When we booked the puffin tour, I had no idea what was in store for us. I remember reading something about a hay cart to a place called Ingólfshöfði (it’s impossible to pronounce), where there would be puffins roosting in the summer, and that was pretty much it. I was mostly excited because I only know about hay carts from Lord of the Rings (Gandalf arrives to the Shire driving a hay cart in the first movie). I liked the sound of riding in one.
On the day of the activity, we visited the Glacier Lagoon first. After our visit to the Lagoon, it was about an hour drive to the pick up point. We got out at the small carpark – a slab of asphalt in a vast open field covered with long grass. There was nothing around us except a small wooden hut and what looked like a teepee (which turned out to be a latrine). We were the first visitors to arrive to the pick up point, and there were no signs advertising anything related to the puffin tour we had booked, making us doubt whether we were at the right place. But at the right place we were.
After a short wait, the hay cart arrived. It was really a large wooden box on wheels drawn by what looked like a repurposed tractor. It was a slow and bumpy ride, and after ten minutes, I started to wonder why we had to use this type of transport – soon I had my answer, for the cart entered marshland that extended for quite some distance all around Ingólfshöfði. Even a regular four wheel drive would have problems going through for the land was incredibly bumpy. The cart was a good way to transport quite a lot of people across this type of land – and also, it was a novelty.
Soon, we reached Ingólfshöfði, the small headland on the southern coast of Iceland. Ingólfshöfði itself is interesting geologically. It’s a piece of rocky land that sticks out from the black sandy beach, fine sand giving way slowly to hard rock. I suppose it’s all hard rock underneath, the winds just made a dune over it.
We stopped at the foot of this dune and were told to climb to the top. It’s quite a climb actually, we worked up a sweat by the time we got to the top. But nothing a regular person couldn’t handle. At the top, it was puffin paradise. Actually, there was another bird, the skua – a fairly aggressive and large brown bird. The skua were everywhere the puffins were not. It seemed like each had their preferred roosting ground.
The skua preferred flatter land, and gave each other a lot of space, the puffins favoured the rocky crags in the cliff face of the headland and the grassy bits just off the cliff edge. I suppose that’s because of they way they hunt (both birds eat mainly fish).
The puffins like to “dive” off the edge, aiming straight for the water to grab fish they see glinting in the surface. I guess waiting for the right wind currents and jumping off a cliff edge is an energy efficient way of taking off.
The size of the puffins definitely caught me by surprise. I’d always imagined them to be about just slightly under a foot tall, but they are much smaller, with an average height of ten inches. They’re pretty small alright, and so very cute. The entire colony preferred a small stretch of cliff which all of them congregated on. There must have been a couple of hundred of them, most of them nesting and fishing, taking care of the season’s newly hatched puffins. From where you’re standing, on the plateau above their nests, you can’t see the burrows. At least I didn’t think it was possible to, without risking your life. Also, the puffins won’t go into their burrows if they feel like you’re watching them. This is beacause thet don’t want to reveal the location of their hatchlings.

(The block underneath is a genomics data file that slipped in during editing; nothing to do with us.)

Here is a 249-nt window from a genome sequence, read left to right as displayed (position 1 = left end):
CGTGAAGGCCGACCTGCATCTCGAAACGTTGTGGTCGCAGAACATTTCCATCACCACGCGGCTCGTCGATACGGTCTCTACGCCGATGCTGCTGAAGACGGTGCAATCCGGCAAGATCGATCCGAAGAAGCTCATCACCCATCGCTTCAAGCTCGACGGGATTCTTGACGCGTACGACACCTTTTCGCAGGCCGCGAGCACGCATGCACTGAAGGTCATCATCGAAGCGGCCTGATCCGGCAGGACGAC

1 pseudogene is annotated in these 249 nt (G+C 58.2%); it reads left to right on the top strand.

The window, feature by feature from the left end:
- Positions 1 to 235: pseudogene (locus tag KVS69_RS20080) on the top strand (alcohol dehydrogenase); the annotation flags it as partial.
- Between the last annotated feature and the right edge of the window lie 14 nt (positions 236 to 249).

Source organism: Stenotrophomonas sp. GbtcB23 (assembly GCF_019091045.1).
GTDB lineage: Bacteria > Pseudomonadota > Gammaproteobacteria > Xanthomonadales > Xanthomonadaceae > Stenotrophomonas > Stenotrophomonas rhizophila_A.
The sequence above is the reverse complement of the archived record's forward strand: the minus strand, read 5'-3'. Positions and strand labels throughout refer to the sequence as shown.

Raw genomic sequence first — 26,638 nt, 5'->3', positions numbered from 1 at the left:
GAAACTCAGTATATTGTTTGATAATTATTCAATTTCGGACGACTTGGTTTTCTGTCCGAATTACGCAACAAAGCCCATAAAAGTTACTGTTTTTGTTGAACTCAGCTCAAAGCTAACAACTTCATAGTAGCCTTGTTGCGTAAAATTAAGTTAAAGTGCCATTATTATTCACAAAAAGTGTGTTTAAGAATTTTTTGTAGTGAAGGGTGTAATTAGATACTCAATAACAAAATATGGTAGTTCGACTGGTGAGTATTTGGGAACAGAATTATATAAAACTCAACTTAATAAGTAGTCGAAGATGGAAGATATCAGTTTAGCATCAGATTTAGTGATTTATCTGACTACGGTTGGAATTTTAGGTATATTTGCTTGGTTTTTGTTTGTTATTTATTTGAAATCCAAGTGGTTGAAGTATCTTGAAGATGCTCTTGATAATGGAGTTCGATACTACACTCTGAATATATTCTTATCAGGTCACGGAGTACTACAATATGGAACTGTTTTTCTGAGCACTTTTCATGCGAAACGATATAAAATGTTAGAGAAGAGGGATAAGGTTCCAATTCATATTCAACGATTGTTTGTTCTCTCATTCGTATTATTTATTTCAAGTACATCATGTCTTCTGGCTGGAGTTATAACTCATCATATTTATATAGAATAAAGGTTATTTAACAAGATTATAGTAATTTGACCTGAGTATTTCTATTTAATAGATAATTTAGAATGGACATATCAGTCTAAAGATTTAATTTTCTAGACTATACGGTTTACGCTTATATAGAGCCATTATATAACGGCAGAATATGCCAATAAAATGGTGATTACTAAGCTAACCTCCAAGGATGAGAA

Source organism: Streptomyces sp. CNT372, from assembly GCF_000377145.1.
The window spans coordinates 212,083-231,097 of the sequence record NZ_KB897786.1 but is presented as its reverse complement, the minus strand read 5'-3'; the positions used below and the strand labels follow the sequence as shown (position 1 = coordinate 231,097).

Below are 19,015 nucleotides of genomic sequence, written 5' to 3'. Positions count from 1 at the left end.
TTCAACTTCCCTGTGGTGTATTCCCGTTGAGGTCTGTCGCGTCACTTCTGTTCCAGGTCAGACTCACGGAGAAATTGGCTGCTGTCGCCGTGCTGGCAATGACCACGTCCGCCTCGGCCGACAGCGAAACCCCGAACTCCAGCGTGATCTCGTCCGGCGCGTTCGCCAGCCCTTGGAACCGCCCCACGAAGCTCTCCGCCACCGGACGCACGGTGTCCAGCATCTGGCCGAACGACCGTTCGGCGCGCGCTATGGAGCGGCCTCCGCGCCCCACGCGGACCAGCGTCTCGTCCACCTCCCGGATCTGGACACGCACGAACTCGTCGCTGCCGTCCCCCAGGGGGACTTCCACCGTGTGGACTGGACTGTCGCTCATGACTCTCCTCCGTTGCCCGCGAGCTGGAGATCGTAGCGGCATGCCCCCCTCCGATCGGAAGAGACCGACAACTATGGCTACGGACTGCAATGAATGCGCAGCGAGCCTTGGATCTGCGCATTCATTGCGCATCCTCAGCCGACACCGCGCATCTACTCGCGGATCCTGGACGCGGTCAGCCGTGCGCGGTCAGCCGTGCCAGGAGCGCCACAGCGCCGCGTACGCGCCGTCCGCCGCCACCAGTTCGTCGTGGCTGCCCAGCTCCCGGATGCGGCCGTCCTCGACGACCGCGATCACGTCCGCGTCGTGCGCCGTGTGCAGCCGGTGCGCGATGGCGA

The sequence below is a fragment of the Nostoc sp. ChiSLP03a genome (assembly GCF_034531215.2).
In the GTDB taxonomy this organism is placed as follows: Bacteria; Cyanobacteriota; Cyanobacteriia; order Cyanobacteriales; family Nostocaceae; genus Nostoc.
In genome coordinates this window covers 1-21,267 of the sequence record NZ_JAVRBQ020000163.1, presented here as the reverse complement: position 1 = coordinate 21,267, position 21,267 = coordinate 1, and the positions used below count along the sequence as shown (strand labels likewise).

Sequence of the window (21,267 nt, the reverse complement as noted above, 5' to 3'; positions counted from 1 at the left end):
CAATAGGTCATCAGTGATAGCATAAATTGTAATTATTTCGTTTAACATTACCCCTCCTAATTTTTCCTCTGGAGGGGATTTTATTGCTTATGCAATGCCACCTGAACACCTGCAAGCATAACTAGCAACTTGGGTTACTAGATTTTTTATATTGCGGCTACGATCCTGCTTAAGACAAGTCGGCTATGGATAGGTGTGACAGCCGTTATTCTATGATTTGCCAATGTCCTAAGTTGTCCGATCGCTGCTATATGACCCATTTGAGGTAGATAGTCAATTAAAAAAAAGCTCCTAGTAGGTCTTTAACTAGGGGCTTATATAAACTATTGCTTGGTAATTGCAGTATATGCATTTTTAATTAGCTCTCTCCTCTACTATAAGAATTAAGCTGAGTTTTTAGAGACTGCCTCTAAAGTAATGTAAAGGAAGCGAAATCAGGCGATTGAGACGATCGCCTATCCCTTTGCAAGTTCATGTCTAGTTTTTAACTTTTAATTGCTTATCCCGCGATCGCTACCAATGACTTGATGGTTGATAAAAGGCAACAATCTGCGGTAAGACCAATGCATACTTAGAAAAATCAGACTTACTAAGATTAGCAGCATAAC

The puffins have really cute personalities, and aren’t afraid of humans. They don’t take off if you come towards them slowly, and we were able to catch them exhibiting their natural behaviours, even despite there being quite a number of humans around (although this number is limited too).
I asked the guide where the puffins go in winter and she said they went out onto the Atlantic ocean. I wasn’t quite sure what she meant, so asked if there were islands in ocean they could spend some time at. She told me that the birds did not need land – they simply sat and slept on the water. I suppose they must be as safe there as anywhere – there aren’t a lot of predators on the ocean’s surface where the water’s really deep. There’s simply not enough food in those vast stretches of ocean to support a great number of marine life, so the puffins can float about unmolested all winter.
One of the other visitors found a few broken egg shells on the grass. The guide told us they were three different shells, the smallest one belonged to the puffin (no surprise there, it’s probably the smallest of all the regular species of birds on Ingólfshöfði), the largest to the rua. I can’t remember which bird the third shell belonged to. She told us that it was a tradition in the area to come out and collect such eggs for food. The younger generation no longer do it (I’m not sure if it’s legal anymore), but when she was young, her grandmother would bring eggs back home and eat the one raw. Sometimes it could be quite disgusting, like when the egg was found to have a chick in it.
On our way back, we had to walk though aggressive rua land. They kept on circling above us, sometimes diving down as if to peck our heads off. Our guide told us we were absolutely not to hit them with our walking sticks but to duck, cover our heads and keep walking.
I really enjoyed our visit to Ingólfshöfði. I loved everything about it. The haycart ride, the walk up, and then back down, the stunning black sand dunes and of course, the lovely, adorable puffins. It was a wonder and privillege to be in such a strange and otherworldly place where other creatures dominated.